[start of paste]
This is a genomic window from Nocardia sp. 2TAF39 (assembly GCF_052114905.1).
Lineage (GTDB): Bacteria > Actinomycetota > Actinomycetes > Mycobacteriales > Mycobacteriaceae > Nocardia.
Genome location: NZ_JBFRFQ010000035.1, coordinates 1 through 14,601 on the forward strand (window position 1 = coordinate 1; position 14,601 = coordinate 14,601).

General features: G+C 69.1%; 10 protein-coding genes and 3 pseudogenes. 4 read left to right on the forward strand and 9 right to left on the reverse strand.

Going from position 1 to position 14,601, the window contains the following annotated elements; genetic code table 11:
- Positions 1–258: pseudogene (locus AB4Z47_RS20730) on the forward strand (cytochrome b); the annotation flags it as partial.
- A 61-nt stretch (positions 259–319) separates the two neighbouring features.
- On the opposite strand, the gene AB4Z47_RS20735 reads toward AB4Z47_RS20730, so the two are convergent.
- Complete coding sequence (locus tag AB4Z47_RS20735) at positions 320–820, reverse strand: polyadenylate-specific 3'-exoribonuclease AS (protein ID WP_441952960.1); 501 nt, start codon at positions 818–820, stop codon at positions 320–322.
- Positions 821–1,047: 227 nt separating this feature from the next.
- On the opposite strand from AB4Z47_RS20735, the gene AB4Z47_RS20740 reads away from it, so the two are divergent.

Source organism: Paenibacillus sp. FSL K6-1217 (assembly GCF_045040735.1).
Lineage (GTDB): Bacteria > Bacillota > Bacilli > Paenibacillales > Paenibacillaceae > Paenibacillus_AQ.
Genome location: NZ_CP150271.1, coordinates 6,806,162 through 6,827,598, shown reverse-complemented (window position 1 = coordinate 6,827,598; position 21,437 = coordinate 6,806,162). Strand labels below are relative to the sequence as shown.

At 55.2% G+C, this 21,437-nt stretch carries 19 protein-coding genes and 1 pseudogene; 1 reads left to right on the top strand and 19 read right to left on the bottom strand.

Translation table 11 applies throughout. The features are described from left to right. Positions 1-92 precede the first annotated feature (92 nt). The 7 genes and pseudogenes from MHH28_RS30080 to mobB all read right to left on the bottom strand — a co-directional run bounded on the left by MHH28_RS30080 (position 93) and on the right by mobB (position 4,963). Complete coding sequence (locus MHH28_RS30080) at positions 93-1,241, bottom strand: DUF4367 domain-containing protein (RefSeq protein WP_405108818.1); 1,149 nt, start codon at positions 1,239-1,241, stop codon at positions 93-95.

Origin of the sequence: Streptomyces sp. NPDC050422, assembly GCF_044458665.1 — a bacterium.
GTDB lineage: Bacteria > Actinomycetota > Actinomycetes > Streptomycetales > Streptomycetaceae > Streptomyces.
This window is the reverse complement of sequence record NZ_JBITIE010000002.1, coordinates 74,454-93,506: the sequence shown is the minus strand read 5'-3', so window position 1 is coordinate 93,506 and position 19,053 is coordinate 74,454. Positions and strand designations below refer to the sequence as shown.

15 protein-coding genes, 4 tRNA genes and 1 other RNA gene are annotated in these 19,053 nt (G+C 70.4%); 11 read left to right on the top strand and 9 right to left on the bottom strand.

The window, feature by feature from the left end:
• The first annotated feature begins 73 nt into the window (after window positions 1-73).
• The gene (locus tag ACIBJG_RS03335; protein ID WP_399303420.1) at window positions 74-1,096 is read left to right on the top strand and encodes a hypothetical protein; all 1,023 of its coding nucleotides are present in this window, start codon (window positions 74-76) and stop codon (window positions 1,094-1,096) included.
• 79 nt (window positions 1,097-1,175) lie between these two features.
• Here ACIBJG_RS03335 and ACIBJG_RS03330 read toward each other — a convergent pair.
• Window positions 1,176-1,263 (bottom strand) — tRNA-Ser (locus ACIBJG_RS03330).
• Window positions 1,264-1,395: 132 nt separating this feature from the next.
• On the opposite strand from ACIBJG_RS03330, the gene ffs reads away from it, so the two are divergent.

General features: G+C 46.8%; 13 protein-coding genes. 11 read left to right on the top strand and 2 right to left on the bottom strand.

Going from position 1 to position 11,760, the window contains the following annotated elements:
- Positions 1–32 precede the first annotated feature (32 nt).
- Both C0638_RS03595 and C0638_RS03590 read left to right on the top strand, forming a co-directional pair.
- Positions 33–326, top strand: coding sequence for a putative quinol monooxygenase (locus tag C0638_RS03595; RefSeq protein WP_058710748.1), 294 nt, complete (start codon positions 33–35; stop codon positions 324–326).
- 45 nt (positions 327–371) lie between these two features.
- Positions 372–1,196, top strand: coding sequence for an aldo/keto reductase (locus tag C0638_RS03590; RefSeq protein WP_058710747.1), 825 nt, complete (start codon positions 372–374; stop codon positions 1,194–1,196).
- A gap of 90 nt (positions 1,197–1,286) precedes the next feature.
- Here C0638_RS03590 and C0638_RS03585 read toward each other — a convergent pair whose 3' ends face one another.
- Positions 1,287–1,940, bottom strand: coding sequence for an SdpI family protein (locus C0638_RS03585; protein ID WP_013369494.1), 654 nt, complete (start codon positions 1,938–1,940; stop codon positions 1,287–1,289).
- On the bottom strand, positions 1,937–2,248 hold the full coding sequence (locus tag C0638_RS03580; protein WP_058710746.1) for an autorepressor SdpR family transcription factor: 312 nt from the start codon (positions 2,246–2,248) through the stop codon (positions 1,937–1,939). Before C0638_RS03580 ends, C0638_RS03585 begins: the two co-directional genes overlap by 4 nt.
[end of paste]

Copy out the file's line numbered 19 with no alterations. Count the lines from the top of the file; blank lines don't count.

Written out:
This window is the reverse complement of sequence record NZ_JBITIE010000002.1, coordinates 74,454-93,506: the sequence shown is the minus strand read 5'-3', so window position 1 is coordinate 93,506 and position 19,053 is coordinate 74,454. Positions and strand designations below refer to the sequence as shown.